The most Christian countries in the world today. Zambia, Democratic Republic of Congo, Guatemala, El Salvador, Ecuador, Rwanda, Columbia, Brazil, Peru, Ghana, Venezuela, Mexico, Jamaica.
The most secular societies today- organically secular, meaning it's not being forced by some lunatic atheist dictator. Democratic societies that have given up their religion for the most part. Sweden, Denmark, Czech Republic, Japan, Canada, Norway, Finland, New Zealand, South Korea, Estonia, France, Russia, Bulgaria, Netherlands, Slovenia, Germany, Hungary, Great Britain, Australia, Belgium. Which set of countries is fairing the best? So you can take an individual demographic group, go to the states, or go internationally. We see the same correlation.
Those societies that are the most secular today are fairing the best on almost every measure. Compare Japan's murder rate to El Salvador's. Or Columbia's. Japan is one of the least Christian countries in the world.
El Salvador and Jamaica among the most. So if Christianity was the answer, we wouldn't see these correlations.
And granted they're just correlations, it's not causation. Something else is going on here. I agree that those countries that are doing well are coming out of a Christian heritage. I agree. But they are post-Christian now.
Society progresses. Society moves on. Society evolves. We know this. Do I think Christianity contributes much and continues to contribute much? You bet. And I don't want to see Christianity go away. I think Christianity has wonderful, wonderful, elements. I just don't want it to be 'the', 'the' basis. Not 'a' basis, but 'the' basis, and that's what this debate has asked me to say. What would happen if we declared Christianity the basis of American civil society? I don't think it would be very pretty. Thanks you.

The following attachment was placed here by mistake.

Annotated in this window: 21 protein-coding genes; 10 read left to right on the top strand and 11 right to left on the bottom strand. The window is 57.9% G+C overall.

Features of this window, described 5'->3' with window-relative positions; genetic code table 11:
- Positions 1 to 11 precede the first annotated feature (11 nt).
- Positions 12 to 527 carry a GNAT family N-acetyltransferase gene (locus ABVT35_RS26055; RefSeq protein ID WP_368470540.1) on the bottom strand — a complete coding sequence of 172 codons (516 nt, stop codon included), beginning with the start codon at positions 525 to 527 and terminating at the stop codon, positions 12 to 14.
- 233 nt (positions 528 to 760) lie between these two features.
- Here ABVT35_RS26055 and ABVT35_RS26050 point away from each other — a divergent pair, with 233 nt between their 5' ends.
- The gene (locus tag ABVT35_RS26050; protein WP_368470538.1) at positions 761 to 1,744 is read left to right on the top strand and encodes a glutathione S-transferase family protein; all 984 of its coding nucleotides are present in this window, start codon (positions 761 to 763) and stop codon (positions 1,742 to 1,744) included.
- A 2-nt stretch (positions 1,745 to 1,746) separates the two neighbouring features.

Next Up: Part III, Q and A.
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(Note: I either did not get or did not seize the opportunity to answer Phil's argument here during our debate. I should have, but the timing was packed, and anyway, Phil vaguely argued correlation here, not causation, and that from what I call "satellite level," not from the ground level of real human lives. I had, however, previously answered much the same argument by Zuckerman's coauthor, Gregory Paul, and by Gary Jenson, in some detail -- an answer the great sociologist Rodney Stark said he liked, and which I have now posted on this site as a long article entitled "Does Faith in God Up the Murder Rate?". -- David)